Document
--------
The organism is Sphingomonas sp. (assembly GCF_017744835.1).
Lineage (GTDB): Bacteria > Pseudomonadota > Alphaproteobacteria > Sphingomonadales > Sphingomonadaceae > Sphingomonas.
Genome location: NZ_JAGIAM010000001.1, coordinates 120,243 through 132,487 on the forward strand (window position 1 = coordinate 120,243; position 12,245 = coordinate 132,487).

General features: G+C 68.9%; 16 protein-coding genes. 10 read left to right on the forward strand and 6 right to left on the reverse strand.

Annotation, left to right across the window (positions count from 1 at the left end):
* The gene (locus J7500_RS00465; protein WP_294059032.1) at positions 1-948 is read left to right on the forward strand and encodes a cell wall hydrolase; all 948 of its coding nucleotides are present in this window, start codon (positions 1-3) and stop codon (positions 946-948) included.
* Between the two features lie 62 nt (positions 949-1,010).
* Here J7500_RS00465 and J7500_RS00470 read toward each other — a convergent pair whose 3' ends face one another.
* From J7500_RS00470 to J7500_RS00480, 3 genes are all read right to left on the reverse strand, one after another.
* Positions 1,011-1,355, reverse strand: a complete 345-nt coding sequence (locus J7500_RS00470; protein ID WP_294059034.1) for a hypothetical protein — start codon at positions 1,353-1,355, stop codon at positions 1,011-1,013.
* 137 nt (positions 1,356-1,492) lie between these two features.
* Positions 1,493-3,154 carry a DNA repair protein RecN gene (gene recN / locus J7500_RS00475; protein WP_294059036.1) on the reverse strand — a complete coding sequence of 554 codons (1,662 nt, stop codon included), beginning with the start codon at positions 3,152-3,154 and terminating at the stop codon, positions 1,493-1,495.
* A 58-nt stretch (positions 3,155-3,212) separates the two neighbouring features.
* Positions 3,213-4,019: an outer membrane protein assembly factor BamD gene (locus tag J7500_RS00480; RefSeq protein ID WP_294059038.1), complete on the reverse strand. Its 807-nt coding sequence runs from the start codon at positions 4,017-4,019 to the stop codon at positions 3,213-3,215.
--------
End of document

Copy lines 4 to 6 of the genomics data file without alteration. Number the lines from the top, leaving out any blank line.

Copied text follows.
General features: G+C 68.9%; 16 protein-coding genes. 10 read left to right on the forward strand and 6 right to left on the reverse strand.

Annotation, left to right across the window (positions count from 1 at the left end):
* The gene (locus J7500_RS00465; protein WP_294059032.1) at positions 1-948 is read left to right on the forward strand and encodes a cell wall hydrolase; all 948 of its coding nucleotides are present in this window, start codon (positions 1-3) and stop codon (positions 946-948) included.